Learn More About Fire Fighter Jobs
Fire fighters are responsible for responding to structure fires, serious roadway accidents, forest fires, and natural disasters. They have extensive training in suppressing blazes and rescuing individuals from dangerous situations. Fire fighter jobs are rewarding on a personal level and provide many qualified individuals with a lucrative income.
Many people in this profession work in a local firehouse and respond to emergencies near that location. The hours are long and schedules may be irregular making it necessary to be flexible and ready to adapt to new situations. Much of the work occurs in a high stress environment where the ability to make quick decisions is crucial and can mean the difference between life and death.
People in this line of work must be physically fit and emotionally stable to handle the stressful situations they deal with on the job. Because most of the training takes place on the job, entry-level job applicants do not typically need prior experience in emergency services. Those who earn an associate’s degree in fire science from an accredited institution of higher learning often receive preference in the job application process.
All job applicants must take and pass written and physical agility tests. The physical fitness test is designed to show the individual has the strength and stamina necessary to carry and set up equipment. Other portions of the test involve carrying a 185-pound mannequin over a required distance to simulate a rescue.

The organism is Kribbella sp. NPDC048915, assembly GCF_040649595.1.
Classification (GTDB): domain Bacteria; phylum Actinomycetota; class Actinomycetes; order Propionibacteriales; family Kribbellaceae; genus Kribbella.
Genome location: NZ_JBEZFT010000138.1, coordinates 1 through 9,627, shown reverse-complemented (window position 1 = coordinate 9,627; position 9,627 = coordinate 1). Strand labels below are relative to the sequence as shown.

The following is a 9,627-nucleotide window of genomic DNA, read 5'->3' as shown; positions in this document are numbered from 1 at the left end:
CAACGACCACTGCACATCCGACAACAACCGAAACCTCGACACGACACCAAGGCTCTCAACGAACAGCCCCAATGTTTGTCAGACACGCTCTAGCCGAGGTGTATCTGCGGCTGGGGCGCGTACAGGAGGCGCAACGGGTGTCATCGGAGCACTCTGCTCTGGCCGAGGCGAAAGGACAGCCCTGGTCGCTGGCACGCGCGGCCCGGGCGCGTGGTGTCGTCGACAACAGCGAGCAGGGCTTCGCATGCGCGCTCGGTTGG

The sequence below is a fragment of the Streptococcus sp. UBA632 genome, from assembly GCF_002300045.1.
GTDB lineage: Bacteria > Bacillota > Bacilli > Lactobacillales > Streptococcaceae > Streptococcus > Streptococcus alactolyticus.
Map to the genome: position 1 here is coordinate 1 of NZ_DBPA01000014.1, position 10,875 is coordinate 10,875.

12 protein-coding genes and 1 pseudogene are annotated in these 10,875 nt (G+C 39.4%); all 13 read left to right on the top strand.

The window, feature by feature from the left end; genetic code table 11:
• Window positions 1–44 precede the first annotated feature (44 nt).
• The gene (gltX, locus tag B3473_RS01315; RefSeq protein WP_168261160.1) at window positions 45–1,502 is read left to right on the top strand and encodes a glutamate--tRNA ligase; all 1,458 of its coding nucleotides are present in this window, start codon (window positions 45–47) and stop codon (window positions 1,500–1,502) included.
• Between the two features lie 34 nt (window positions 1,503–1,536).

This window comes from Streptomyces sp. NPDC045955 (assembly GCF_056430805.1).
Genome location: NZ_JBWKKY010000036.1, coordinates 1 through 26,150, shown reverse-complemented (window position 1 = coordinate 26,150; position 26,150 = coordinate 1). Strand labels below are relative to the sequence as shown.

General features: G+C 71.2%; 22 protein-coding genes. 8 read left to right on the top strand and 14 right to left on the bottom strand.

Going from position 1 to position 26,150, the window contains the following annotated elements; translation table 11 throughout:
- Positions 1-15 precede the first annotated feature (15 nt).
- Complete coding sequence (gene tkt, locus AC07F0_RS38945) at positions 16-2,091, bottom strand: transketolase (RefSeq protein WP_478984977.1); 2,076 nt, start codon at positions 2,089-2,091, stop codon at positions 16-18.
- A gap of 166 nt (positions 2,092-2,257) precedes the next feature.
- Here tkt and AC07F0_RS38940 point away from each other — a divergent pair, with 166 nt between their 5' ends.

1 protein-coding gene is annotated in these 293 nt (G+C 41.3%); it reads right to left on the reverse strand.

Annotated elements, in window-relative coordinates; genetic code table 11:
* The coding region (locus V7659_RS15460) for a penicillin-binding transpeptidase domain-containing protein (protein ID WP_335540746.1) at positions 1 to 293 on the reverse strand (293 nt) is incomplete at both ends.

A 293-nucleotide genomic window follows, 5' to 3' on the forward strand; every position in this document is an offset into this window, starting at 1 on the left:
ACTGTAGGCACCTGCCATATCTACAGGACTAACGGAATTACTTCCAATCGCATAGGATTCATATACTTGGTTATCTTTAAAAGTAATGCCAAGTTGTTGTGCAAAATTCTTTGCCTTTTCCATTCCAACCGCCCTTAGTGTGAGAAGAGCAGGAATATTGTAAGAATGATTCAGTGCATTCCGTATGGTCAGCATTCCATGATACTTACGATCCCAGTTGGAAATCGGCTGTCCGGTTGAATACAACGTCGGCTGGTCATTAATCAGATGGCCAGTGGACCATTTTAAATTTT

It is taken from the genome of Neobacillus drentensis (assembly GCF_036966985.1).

The engineer is the member of the team responsible for driving the trucks to fires and accident scenes. This individual must have the ability to maneuver a large vehicle quickly and safely to its destination. Engineers usually have strong backgrounds in vehicle mechanics because they are also responsible for maintaining the trucks and other firefighting equipment used to suppress blazes.
Promotions through the ranks typically occur within the department. After acquiring the necessary skills and experience, some individuals may become captains or lieutenants. These are the members of the team responsible for organizing the response and directing the efforts at the scene. Some departments require officers to earn a management or fire science degree.
The chief is the highest ranked position in the firehouse. This person will usually have several years of experience fighting fires but no longer plays an active role in emergency response. The chief will spend the majority of time managing the budget for the firehouse, hiring new recruits, and coordinating training for new hires.
Wildland firefighters find employment with the federal government protecting national parks and other outdoor areas. Candidates for these positions must take and pass the work capacity test, or WCT. The test requires the applicant to walk three miles while carrying a pack weighing 45 pounds and completing the distance in a maximum of 45 minutes without running or jogging. The test is given after the individual is hired and immediately upon reporting for duty. Anyone who fails the test has two weeks to retake it. Individuals who fail a second time are at risk of losing their job.